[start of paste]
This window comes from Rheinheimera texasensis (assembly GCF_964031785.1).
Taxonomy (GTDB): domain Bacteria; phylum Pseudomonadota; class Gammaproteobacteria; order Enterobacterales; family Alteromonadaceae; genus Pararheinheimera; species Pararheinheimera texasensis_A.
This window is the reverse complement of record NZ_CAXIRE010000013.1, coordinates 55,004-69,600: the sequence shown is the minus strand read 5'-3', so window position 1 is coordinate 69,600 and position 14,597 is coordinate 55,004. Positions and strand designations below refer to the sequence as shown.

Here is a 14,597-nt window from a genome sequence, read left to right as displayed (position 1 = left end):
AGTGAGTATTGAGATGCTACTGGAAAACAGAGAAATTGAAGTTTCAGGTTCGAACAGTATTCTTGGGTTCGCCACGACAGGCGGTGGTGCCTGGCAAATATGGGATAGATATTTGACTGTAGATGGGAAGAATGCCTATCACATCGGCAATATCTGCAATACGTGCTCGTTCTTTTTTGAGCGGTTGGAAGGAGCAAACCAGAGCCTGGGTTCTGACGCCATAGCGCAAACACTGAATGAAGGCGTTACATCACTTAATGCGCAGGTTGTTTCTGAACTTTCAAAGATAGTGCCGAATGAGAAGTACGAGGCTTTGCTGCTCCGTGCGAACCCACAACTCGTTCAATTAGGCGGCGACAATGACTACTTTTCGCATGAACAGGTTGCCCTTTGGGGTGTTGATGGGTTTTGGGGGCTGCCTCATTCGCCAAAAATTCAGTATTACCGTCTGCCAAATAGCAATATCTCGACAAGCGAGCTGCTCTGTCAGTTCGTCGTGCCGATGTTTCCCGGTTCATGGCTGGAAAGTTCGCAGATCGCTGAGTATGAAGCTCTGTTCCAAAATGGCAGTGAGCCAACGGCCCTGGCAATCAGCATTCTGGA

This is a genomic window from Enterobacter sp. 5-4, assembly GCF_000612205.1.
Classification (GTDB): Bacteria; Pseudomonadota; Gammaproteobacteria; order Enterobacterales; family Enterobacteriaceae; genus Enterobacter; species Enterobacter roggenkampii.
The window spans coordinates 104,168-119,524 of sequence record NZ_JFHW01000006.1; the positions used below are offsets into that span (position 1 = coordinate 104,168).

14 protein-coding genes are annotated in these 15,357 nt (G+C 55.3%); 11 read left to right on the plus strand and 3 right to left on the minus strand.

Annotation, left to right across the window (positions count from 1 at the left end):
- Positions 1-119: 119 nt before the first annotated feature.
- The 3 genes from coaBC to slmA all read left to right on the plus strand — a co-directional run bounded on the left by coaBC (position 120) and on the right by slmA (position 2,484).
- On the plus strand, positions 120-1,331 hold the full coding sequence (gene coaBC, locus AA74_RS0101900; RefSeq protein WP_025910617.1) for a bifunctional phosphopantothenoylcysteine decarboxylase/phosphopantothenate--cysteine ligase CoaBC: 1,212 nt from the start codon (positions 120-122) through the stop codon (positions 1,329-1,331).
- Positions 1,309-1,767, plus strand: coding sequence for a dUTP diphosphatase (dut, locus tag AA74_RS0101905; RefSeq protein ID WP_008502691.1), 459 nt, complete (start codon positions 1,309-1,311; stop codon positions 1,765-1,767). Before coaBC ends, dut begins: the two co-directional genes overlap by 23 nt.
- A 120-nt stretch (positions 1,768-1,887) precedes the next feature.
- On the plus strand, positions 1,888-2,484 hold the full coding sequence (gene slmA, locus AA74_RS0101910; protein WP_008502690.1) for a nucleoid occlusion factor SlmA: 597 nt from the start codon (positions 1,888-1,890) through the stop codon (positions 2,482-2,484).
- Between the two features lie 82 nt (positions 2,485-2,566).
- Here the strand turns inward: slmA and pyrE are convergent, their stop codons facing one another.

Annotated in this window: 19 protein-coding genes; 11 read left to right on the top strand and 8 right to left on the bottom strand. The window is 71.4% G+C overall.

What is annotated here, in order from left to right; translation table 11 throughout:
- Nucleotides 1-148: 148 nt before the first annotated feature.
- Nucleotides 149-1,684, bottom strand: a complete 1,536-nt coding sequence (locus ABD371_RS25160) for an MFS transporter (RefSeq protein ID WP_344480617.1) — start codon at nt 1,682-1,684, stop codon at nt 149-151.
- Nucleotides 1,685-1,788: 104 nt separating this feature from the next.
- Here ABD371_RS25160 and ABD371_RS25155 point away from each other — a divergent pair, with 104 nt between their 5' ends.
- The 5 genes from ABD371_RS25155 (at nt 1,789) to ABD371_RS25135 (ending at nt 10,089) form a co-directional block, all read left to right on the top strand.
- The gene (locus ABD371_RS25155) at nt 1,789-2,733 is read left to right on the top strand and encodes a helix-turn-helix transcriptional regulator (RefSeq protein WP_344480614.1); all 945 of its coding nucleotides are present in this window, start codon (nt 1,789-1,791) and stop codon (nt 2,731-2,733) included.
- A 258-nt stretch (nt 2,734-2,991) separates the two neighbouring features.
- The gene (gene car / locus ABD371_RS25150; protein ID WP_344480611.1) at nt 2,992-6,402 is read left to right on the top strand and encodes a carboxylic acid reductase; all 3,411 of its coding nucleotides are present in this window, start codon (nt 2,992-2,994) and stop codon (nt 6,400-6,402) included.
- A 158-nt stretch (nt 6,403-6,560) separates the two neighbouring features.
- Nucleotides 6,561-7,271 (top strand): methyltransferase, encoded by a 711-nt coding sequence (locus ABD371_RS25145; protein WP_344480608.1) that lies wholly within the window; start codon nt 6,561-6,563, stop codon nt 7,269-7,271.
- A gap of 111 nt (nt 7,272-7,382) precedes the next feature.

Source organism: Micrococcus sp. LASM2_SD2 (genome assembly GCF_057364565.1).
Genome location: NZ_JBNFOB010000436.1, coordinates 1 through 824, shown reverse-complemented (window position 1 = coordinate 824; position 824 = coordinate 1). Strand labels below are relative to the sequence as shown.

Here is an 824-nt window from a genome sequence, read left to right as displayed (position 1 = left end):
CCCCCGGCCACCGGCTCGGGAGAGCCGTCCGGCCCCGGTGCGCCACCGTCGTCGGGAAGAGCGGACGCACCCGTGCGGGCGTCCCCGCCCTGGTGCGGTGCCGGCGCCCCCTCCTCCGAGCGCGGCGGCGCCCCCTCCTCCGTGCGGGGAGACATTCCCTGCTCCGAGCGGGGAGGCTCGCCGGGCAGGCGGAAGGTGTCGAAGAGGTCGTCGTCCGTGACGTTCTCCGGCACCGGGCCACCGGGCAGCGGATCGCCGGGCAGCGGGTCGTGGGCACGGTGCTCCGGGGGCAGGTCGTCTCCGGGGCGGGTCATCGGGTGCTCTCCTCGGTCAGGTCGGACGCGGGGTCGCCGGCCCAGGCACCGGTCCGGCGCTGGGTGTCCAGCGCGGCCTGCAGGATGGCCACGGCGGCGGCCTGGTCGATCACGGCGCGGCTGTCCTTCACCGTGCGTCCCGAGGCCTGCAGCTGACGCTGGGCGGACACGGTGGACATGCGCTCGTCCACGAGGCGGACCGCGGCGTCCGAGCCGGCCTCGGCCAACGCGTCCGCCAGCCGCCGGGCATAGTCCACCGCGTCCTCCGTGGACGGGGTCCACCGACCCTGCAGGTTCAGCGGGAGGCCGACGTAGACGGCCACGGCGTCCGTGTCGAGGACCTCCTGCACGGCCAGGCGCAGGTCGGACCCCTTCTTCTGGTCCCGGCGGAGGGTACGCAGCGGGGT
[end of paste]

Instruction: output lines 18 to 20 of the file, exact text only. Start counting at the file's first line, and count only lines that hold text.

- Here the strand turns inward: slmA and pyrE are convergent, their stop codons facing one another.

Annotated in this window: 19 protein-coding genes; 11 read left to right on the top strand and 8 right to left on the bottom strand. The window is 71.4% G+C overall.

What is annotated here, in order from left to right; translation table 11 throughout: